I just finished Brett William Mauser’s epic and cheesy Serial Rabbit 7: Critical Rabbit Theory. Now, I am left with one question: what the hell happened in the first six?
The slasher opens as a movie within a movie, which is unimportant. The main story is about the Serial Rabbit (Bradley Bates), a supernatural creature resembling a guy in a bunny suit. In the previous films, he murdered anyone and everyone for the devil. Yet, now Serial Rabbit has found solace in living in a western town in the 1800s and exacting justice as their sheriff.
After an impressive and gory display of dismembering the bad guys, Serial Rabbit is visited by the Satanic Queen Lilith (Dane Berkshire). She is preparing an assault on her demonic rival and needs Serial Rabbit to go to the present and bring her souls. The reluctant Serial Rabbit agrees, but his journey will not be easy.
Serial Rabbit 7: Critical Rabbit Theory is the brainchild of DIY filmmaker Mauser, who wanted to make a movie for $2,000…and it shows. If you watch his documentary series, Long Shot, you’ll see what it took to make Serial Rabbit 7 for such a low price but make it look like it cost…$10,000.
As shown in Mauser’s documentary Long Shot, Mauser got all his friends together, brainstormed the idea of Serial Rabbit 7, and made the movie. That was in June of 2023…I’m watching the final film in October.
“After an impressive and gory display of dismembering the bad guys, Serial Rabbit is visited by the Satanic Queen Lilith…”
So how good is the film? For what it is…it’s not that bad. I actually had fun with it. First, a killer in a rabbit suit is a weird idea, and the gimmick quickly runs out of steam. Yet, it’s the adventure of Serial Rabbit where the filmmaker’s creativity kicks in. It hits on social issues that the woke-minded (and Catholics) might find offensive…except for the part when the hero, who is sent to defeat Serial Rabbit, is aborted. There’s animal lab testing, a bit of misogyny here and there, and a love story involving an office chair.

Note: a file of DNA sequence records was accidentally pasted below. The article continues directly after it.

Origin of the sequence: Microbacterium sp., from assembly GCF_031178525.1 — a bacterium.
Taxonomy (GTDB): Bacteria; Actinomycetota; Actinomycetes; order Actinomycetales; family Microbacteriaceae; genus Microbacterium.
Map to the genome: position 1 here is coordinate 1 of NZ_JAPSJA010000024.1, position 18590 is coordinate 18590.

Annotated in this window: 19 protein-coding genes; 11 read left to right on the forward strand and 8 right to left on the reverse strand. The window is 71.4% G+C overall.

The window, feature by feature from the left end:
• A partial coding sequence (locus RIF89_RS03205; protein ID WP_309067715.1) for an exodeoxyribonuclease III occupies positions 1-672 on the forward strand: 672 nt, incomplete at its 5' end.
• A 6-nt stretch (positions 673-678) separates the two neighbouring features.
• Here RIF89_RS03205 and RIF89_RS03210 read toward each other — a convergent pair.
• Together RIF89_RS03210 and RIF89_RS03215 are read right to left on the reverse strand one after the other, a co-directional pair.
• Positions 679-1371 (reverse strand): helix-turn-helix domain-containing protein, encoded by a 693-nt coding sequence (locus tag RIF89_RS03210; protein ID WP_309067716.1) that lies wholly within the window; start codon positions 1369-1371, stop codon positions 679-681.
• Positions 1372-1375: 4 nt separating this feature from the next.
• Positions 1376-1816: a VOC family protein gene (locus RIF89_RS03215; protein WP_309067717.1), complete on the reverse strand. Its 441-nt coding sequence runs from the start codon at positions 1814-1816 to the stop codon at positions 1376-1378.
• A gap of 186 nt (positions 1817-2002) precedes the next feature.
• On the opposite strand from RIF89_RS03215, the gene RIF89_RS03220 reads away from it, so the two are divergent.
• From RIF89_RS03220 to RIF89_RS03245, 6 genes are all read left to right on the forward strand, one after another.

Here’s what Serial Rabbit has going for it. Mauser and his crew are having fun with an earnest desire to make a halfway decent film. Unlike Tommy Wiseau, Mauser is self-aware, knows precisely what he has available in terms of production values and actors, and is under no delusion to make a masterpiece. The film goes off in many directions that would make Troma proud. The actors really want to put in good performances, and most of them do. As a comedy, it’s one gag after the other with a fifty percent success rate, which is more than I can say about modern Hollywood comedies.
Is Serial Rabbit 7: Critical Rabbit Theory good? Sort of. Should you see it? If you’re an up-and-coming low-budget DIY indie filmmaker, absolutely. Strap in for the silliness. You’re in for a hilariously insane ride.
For screening information about Serial Rabbit 7: Critical Rabbit Theory, visit the Not So Sane Entertainment official website.
"…Strap in for the silliness."